By Michael Petrou - Wednesday, November 28, 2012 - 0 Comments
In the West Bank several years ago, I asked a Palestinian activist how he proposed convincing Israel to make some sort of concession to Palestinian sovereignty. I forget now the specific point we were discussing. But I do remember his response. Israel, he said, cannot be convinced of anything. It must be compelled — non-violently, he added.
Israel’s occupation of the West Bank, he said, is old-fashioned colonialism, and throughout history colonizers have never given up their colonies simply because they felt like it. They were pressured to do so. There may be exceptions to the rule, but broadly speaking, he’s right. Colonies are freed when the costs of keeping them outweigh the benefits.
I’d argue that Israel has long since passed this point with the West Bank. Controlling the territory without giving citizenship rights to the Palestinians who live there erodes Israel’s democratic legitimacy; annexing the place and enfranchising all its inhabitants would soon make Jews a minority in all of Israel.
By Aaron Wherry - Monday, October 1, 2012 at 10:50 AM - 0 Comments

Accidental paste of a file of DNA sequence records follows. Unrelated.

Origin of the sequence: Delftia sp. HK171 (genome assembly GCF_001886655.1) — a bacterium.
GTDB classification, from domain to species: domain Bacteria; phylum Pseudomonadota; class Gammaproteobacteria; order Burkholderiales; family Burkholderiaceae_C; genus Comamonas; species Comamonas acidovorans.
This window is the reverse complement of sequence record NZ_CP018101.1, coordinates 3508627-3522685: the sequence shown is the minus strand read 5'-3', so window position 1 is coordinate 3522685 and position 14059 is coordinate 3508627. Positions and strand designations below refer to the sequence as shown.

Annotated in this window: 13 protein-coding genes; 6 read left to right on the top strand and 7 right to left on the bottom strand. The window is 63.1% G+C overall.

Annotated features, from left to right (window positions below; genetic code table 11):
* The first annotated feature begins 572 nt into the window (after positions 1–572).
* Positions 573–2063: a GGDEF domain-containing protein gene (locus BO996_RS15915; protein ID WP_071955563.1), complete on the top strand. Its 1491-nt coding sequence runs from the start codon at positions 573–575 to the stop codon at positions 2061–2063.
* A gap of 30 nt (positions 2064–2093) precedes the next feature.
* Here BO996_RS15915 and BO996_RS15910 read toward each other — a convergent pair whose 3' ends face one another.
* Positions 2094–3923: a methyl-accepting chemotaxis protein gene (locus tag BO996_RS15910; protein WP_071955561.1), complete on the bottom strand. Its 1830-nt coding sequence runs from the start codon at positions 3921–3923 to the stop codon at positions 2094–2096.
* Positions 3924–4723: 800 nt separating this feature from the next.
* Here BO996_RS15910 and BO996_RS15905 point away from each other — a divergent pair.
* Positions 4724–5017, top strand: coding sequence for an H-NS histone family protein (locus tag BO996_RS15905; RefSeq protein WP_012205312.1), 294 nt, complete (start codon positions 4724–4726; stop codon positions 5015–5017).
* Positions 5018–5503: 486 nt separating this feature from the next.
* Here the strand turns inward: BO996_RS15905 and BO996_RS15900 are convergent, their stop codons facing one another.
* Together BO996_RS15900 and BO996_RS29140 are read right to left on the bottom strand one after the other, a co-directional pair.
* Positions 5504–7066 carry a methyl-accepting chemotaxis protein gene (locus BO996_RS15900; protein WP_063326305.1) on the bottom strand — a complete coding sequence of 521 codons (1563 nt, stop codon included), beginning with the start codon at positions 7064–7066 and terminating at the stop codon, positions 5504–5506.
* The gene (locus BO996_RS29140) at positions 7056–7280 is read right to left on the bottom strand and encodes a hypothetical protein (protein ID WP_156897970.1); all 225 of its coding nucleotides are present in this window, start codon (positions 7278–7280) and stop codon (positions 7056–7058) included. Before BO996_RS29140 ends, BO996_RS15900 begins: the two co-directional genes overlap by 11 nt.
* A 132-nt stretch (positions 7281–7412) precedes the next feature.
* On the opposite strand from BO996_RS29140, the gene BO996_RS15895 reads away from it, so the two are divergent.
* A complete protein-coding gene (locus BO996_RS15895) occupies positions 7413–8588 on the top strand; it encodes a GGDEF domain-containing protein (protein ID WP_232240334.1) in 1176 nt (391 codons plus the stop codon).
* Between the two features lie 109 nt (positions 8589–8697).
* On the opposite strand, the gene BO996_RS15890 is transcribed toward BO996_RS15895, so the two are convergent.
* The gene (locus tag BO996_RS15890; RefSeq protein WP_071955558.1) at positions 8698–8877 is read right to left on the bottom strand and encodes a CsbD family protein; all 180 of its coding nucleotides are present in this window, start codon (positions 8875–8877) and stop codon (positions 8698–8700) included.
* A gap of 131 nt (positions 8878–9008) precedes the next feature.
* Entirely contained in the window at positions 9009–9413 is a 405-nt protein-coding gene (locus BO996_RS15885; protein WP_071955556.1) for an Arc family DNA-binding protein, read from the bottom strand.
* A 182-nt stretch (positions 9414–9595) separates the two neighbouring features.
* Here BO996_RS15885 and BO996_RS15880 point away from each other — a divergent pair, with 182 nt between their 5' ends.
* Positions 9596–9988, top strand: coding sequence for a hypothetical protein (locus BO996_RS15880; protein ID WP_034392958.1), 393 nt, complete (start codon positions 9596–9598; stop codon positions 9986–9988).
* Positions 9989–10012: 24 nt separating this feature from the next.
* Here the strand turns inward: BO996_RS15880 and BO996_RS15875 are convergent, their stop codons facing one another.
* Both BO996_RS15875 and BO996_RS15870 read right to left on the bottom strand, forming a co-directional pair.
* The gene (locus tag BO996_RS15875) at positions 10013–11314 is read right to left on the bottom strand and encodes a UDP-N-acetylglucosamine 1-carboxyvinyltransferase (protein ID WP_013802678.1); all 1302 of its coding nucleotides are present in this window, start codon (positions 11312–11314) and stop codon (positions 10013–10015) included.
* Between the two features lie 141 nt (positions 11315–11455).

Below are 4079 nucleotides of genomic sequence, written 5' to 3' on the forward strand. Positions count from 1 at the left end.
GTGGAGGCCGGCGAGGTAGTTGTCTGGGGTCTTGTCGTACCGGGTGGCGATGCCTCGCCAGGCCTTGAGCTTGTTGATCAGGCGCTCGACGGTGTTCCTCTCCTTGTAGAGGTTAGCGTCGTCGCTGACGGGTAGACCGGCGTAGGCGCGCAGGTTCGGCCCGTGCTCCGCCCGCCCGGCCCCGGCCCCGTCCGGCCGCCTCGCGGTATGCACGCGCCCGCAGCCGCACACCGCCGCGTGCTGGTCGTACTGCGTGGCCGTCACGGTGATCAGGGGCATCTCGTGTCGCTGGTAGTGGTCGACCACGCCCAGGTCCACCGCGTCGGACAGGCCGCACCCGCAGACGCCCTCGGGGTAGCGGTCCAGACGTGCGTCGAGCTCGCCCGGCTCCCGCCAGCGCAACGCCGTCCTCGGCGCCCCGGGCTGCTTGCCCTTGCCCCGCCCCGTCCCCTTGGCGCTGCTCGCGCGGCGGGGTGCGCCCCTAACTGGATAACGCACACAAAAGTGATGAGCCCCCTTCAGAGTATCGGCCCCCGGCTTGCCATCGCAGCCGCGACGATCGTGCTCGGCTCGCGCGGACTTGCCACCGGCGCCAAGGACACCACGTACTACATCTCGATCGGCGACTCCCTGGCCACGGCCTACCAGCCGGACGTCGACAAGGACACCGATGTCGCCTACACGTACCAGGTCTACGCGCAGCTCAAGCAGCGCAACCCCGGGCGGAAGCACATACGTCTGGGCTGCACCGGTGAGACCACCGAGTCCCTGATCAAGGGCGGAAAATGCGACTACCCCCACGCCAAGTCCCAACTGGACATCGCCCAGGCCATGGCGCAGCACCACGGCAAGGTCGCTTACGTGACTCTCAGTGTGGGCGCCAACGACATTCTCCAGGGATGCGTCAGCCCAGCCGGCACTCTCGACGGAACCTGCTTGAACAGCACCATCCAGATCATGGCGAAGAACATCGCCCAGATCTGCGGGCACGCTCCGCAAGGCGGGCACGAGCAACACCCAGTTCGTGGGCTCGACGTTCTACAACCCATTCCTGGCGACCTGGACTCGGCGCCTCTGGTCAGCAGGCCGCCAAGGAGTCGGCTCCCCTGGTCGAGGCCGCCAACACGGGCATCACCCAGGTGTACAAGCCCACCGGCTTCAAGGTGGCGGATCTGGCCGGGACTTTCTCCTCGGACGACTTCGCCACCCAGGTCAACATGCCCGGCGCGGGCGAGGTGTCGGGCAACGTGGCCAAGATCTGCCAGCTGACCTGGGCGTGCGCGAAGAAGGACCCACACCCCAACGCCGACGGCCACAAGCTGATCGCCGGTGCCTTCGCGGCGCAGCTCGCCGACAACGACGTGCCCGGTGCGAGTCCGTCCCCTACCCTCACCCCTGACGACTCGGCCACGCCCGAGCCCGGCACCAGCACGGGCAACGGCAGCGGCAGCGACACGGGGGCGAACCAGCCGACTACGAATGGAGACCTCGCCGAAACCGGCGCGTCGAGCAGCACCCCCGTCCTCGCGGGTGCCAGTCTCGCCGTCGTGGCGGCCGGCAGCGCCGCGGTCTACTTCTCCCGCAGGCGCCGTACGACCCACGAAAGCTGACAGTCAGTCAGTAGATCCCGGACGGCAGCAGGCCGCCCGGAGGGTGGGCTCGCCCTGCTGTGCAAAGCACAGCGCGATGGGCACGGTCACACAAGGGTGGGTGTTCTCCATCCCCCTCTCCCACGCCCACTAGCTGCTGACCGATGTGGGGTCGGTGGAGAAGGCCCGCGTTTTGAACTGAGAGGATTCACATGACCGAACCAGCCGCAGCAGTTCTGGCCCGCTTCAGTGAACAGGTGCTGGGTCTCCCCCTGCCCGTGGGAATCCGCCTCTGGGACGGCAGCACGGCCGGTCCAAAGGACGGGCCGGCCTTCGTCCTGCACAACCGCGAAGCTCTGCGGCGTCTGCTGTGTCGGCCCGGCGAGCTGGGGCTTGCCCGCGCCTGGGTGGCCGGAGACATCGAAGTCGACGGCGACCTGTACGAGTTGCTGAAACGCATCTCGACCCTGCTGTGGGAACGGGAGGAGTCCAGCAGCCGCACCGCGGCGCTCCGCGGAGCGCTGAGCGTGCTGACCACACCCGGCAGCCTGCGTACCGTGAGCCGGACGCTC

The prepared text of John Baird’s speech to the UN General Assembly this morning.
It is an honour to address the opening of the 67th regular session of the General Assembly of the United Nations of the world.
Allow me to begin by paying silent tribute to all diplomats, from so many nations, who have lost their lives in the pursuit of deeper understanding among countries and in the service of our common humanity.
With the opening of this session, the General Assembly has passed a milestone.
Since the first session was convened, in Central Hall, Westminster, London, in January 1946, until the calling to order of this new session, precisely 66 years and 8 months have elapsed.
This General Assembly is now two thirds of a century old.